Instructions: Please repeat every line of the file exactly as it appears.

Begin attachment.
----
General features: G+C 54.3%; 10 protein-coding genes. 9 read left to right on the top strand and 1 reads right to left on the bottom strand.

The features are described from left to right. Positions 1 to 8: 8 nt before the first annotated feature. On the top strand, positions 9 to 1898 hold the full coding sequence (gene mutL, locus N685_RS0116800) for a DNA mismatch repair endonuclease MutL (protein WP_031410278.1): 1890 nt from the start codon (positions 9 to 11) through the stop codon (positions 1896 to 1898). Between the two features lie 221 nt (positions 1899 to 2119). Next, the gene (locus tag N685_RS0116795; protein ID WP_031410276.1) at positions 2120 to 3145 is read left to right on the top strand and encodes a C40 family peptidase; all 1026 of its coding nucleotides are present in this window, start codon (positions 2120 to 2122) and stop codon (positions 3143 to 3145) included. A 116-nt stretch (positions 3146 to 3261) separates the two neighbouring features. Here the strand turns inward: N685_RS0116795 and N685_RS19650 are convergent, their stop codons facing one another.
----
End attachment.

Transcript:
General features: G+C 54.3%; 10 protein-coding genes. 9 read left to right on the top strand and 1 reads right to left on the bottom strand.

The features are described from left to right. Positions 1 to 8: 8 nt before the first annotated feature. On the top strand, positions 9 to 1898 hold the full coding sequence (gene mutL, locus N685_RS0116800) for a DNA mismatch repair endonuclease MutL (protein WP_031410278.1): 1890 nt from the start codon (positions 9 to 11) through the stop codon (positions 1896 to 1898). Between the two features lie 221 nt (positions 1899 to 2119). Next, the gene (locus tag N685_RS0116795; protein ID WP_031410276.1) at positions 2120 to 3145 is read left to right on the top strand and encodes a C40 family peptidase; all 1026 of its coding nucleotides are present in this window, start codon (positions 2120 to 2122) and stop codon (positions 3143 to 3145) included. A 116-nt stretch (positions 3146 to 3261) separates the two neighbouring features. Here the strand turns inward: N685_RS0116795 and N685_RS19650 are convergent, their stop codons facing one another.